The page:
News / USA

US Launches Campaign Against Alzheimer's, Including Prevention Drug Trials

US Health and Human Services Secretary Kathleen Sebelius (file photo)US Health and Human Services Secretary Kathleen Sebelius (file photo)
x
US Health and Human Services Secretary Kathleen Sebelius (file photo)
US Health and Human Services Secretary Kathleen Sebelius (file photo)
Jessica Berman
The U.S. government has announced a major education and research campaign to fight Alzheimer's disease.  As part of that effort, scientists are stepping up their efforts to develop drugs by the middle of the next decade that could prevent the incurable brain-wasting disease.  

Two Alzheimer's disease prevention trials are receiving money from the National Institutes of Health, or NIH, as part of the Obama administration's new national strategy to fight the growing problem of Alzheimer's in the U.S. and around the world.  

An estimated 5.4 million Americans suffer from Alzheimer's or some form of dementia.  The number is expected to grow exponentially as the U.S. population ages, and reach 7.7 million by 2030.  By then, Alzheimer's and other dementia disorders could be affecting as many as 66 million people worldwide.

The so-called National Alzheimer's Plan calls on scientists to develop treatments to prevent the disease by 2025. NIH has set aside $50 million to help fund the effort.  NIH director Francis Collins says the studies herald a new era in Alzheimer's disease research.

"We have learned more about this disease in the last couple of years than probably ever before," said Collins. "And now the goal is to take that and translate it into interventions."

Collins was speaking at an NIH-sponsored conference of the nation's top Alzheimer's researchers.

Scientists at the Banner Alzheimer's Institute in Arizona announced they will be conducting human trials early next year of an experimental drug, called crenezumab, that they hope will prevent the disease.

The study will involve members of a large extended family living in remote villages within several hundred kilometers of each other near Medellin, Colombia.  Some of the thousands of relatives carry an extremely a rare genetic mutation that inevitably causes early on-set Alzheimer's.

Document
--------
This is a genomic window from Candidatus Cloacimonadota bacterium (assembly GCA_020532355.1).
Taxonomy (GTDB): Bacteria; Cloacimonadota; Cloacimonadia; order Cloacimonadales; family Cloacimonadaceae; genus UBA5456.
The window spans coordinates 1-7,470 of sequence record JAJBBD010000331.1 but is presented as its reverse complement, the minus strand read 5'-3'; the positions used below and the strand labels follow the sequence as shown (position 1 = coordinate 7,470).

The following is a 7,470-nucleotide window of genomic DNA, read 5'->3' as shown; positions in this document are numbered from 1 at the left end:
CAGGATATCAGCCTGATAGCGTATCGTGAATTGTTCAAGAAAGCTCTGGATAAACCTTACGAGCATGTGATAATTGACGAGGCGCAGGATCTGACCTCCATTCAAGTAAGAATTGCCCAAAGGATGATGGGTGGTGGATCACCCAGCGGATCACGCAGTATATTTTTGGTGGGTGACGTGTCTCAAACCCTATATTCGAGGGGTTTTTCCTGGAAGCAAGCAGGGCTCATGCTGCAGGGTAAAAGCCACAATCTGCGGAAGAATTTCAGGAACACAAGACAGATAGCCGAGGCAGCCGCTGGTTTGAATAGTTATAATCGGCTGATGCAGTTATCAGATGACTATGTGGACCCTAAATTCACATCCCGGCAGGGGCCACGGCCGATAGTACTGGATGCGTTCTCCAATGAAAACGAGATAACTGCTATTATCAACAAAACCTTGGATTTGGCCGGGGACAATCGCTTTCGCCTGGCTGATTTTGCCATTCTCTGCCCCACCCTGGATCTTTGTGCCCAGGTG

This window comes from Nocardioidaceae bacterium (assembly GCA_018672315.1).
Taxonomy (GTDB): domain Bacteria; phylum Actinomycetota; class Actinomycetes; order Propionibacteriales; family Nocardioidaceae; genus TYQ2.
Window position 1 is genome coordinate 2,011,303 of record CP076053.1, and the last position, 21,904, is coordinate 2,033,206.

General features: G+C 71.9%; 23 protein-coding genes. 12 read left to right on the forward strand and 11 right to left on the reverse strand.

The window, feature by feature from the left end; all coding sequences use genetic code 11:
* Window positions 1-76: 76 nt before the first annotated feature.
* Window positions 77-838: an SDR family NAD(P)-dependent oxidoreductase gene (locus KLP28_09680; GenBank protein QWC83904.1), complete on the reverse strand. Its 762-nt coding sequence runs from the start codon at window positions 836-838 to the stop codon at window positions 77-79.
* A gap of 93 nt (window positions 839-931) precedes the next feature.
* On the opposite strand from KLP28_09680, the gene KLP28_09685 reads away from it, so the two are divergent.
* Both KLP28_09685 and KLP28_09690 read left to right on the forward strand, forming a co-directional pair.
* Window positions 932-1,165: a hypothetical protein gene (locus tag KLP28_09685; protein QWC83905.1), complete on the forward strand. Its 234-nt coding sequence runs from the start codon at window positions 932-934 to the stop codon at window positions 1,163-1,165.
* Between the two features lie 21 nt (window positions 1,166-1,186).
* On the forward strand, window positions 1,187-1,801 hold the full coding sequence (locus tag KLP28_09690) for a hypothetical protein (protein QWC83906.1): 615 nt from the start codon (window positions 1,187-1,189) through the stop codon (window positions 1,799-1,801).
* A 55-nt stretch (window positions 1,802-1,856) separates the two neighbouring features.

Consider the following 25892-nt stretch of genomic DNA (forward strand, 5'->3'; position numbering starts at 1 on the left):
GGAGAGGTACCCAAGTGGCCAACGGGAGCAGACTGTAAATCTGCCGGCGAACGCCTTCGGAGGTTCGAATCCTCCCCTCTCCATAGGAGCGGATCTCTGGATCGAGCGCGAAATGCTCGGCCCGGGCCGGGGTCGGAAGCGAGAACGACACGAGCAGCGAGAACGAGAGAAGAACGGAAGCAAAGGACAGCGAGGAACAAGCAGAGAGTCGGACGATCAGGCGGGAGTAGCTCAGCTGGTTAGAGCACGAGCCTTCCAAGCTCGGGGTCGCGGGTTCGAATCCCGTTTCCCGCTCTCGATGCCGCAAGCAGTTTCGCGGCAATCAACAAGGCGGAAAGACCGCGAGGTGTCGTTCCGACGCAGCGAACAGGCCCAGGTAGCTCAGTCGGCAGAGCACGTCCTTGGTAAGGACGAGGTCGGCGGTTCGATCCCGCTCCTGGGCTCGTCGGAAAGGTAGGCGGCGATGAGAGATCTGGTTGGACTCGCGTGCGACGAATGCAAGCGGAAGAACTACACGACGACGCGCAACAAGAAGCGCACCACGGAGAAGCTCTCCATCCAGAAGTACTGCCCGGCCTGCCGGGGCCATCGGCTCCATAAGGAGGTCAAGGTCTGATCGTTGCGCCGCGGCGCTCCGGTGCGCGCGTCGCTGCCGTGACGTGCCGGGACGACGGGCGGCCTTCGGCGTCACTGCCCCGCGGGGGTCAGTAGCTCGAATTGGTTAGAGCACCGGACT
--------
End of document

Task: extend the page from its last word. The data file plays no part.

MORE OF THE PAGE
Those with the genetic flaw begin showing cognitive declines in their mid-forties and are destined to develop full-blown Alzheimer's by their early 50's.

The Banner Institute's Pierre Tariot is one of the lead investigators. Addressing the ethical questions some critics have raised about testing drugs on healthy people in a poor developing country, Tariot says all of the study participants have been fully informed about the possibility that the drug might not work, or that they might get a placebo that does not contain crenezumab.  

Tariot says they still wanted to participate.

"They have been faced with this devastating illness hitting every generation for hundreds of years," said Tariot. "As one of them put it, 'There are many rivers to cross but at least we are at the first bank.'  And that's kind of the attitude that people have had."

Three hundred individuals have signed up for the trial; one-third will receive crenezumab and the others will be given a placebo. The trial will also include a smaller number of individuals in the United States.

If the therapy works in those with early-onset disease, scientists hope it may also help older individuals.

Cremezumab is a vaccine that targets the brain plaques or amyloid protein deposits that are thought to underlie development of Alzheimer's, according to Banner's Eric Reiman, who will help lead the study.

"Crenezumab is an antibody treatment that is intended to bind with amyloid and remove it from the brain," said Reiman.

Injections of crenezumab or placebo will be administered every two weeks.  

The $100-million Colombia trial is slated to last five years, but researchers predict they could see results within two.  NIH is providing $16 million to support the research; Banner is contributing another $15 million.  The major share of the funding - about $65 million - will come from the drug's American manufacturer, Genentech.

A second Alzheimer's drug trial, also funded by NIH, has shown that a nasal insulin spray used twice daily by people with mild cognitive dysfunction seemed to improve their symptoms, offering hope that Alzheimer's could be treated or even prevented.

You May Like

UN: 1 Million Somalis at Risk of Hunger

Group warns region is in dire need of humanitarian aid, with at least 200,000 children under age of five acutely malnourished as drought hits southern, central part of nation More